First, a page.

Young people’s vernacular literacy practices online: identities and language learning

Submitted by: Daniel Cassany
Abstract: In the project Digital Identities and Cultures in Language Education (, we analyze how young people build their discourse and affinity identities (Gee, 2000) by participating in social networks and fan communities online. From a qualitative and ethnographic perspective and through the theoretical lenses of New Literacy Studies (Barton & Lee, 2013), we collect data (Androutsopoulos, 2013) that we analyze with content and discourse analysis order to answer two main questions: 1) which literacy practices are young people developing online? and 2) what learning do they extract from such practices?
Our data stem from the online activity of 17 teenagers (12-18 years old) from four schools in Barcelona. We conducted two semi-structured and face-to-face interviews (one general and another situated into a specific practice) and participant observation of their profiles (on Instagram, Facebook and YouTube) for months, capturing and analyzing hundreds of posts (texts, photos and videos).
The findings reveal that: 1) while all participants have a significant activity online, their attitudes, purposes and practices are very diverse; 2) young people tend to prefer Instagram (to explore and interact with others) and YouTube (to create content), while they show less interest in Facebook or Snapchat; 3) boys and girls make use of the affordances of the Internet to develop their gender identities consciously; 4) they can be broken down into two categories of users: “spectators” and “creators”. “Spectators” post occasional texts that are less elaborate and sophisticate, often curating other people’s content, because their interest is to browse, explore and learn from friends’ and celebrities’ posts. “Creators” post more frequently and with more sophistication (gameplays, challenges, tutorials, etc.), to explore their creative selves, gain audience and influence them. Most informants report that these practices allow them to develop their identities (overcome shyness, develop humor, contact friends, improve teamwork skills) and learn about technology (software, video, photo), interculturality (diverse communities, language variation) and languages (Spanish as L1 or English as L2).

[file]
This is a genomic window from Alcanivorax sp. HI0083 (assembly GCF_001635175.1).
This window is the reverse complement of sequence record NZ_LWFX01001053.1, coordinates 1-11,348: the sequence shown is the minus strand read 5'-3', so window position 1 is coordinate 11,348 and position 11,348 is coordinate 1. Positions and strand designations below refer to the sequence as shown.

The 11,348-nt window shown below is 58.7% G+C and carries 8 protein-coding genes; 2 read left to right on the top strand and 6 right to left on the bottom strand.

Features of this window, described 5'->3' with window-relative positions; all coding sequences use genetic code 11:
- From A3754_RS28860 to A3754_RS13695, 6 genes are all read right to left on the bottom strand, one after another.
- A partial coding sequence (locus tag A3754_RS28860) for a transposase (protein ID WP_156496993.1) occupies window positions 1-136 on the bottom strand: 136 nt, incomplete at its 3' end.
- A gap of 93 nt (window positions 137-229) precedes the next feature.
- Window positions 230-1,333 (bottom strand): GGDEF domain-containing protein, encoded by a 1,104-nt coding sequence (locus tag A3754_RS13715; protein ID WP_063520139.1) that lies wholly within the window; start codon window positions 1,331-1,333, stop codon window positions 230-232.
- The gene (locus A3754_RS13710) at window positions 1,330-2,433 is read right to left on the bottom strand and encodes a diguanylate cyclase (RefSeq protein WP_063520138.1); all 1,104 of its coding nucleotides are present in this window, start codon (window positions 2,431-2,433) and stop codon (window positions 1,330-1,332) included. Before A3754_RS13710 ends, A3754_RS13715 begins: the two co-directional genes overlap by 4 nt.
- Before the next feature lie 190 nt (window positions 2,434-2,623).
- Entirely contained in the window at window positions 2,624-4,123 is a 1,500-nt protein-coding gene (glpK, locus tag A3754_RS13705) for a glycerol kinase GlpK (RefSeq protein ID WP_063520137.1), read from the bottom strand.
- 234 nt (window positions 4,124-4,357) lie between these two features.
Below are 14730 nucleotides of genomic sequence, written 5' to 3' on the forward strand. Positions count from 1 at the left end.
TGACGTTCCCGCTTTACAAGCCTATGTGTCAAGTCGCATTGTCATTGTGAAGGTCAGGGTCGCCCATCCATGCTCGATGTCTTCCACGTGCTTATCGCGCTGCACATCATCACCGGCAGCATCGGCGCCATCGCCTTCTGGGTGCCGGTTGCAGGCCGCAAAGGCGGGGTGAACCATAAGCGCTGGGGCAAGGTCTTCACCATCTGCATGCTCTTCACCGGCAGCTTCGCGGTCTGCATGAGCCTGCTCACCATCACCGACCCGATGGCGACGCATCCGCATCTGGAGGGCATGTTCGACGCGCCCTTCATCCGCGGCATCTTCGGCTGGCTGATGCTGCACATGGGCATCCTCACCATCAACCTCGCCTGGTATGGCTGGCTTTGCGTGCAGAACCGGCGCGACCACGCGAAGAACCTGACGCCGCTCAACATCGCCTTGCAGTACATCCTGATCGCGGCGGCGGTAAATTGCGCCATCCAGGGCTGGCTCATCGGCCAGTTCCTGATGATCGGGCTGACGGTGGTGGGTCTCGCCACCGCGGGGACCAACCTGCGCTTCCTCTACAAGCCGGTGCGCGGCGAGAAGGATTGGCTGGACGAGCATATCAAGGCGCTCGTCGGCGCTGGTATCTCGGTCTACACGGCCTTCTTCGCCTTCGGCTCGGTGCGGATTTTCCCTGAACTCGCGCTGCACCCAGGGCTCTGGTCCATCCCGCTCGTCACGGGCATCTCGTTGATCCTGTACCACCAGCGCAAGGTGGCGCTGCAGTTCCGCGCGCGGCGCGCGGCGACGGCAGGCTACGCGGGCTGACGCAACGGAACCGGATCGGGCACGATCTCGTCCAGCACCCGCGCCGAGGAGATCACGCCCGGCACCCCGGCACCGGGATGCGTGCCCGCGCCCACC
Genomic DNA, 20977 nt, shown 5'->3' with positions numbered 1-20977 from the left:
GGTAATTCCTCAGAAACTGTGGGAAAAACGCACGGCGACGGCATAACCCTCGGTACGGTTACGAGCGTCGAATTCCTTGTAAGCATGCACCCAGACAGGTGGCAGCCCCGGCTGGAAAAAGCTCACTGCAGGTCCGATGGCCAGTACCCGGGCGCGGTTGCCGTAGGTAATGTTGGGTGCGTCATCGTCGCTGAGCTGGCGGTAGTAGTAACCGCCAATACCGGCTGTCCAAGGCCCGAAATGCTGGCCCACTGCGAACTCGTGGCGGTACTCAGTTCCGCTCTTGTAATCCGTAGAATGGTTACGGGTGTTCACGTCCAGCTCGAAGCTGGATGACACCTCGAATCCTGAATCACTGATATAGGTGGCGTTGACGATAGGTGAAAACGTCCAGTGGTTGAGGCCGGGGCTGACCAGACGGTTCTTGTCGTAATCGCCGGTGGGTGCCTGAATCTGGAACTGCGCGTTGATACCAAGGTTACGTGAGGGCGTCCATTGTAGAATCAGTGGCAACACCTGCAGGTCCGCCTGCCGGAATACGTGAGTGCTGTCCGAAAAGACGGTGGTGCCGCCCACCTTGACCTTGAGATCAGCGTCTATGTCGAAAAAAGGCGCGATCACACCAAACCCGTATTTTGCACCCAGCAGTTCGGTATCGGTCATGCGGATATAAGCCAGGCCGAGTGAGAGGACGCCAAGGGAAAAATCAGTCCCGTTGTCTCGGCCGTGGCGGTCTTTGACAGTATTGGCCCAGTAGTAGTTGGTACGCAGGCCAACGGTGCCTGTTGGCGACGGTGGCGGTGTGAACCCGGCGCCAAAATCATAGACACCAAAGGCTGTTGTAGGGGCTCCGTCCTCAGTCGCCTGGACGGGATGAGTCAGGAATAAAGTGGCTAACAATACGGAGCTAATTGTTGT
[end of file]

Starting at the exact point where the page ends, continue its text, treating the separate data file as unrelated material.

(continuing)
Keywords: vernacular practices, fan practices, informal learning, social networks, digital identity.

Androutsopoulos, J. (2013). Online Data Collection. In C. Mallinson, B. Childs, & G. Van-Kerk (Eds.), Data Collection in Sociolinguistics (pp. 236–250). New York: Routledge.
Barton, D., & Lee, C. (2013). Language Online: Investigating Digital Texts and Practices. New York: Routledge.
Gee, J. P. (2000). Identity as an Analytic Lens for Research in Education. Review of Research in Education, 25(1), 99–125.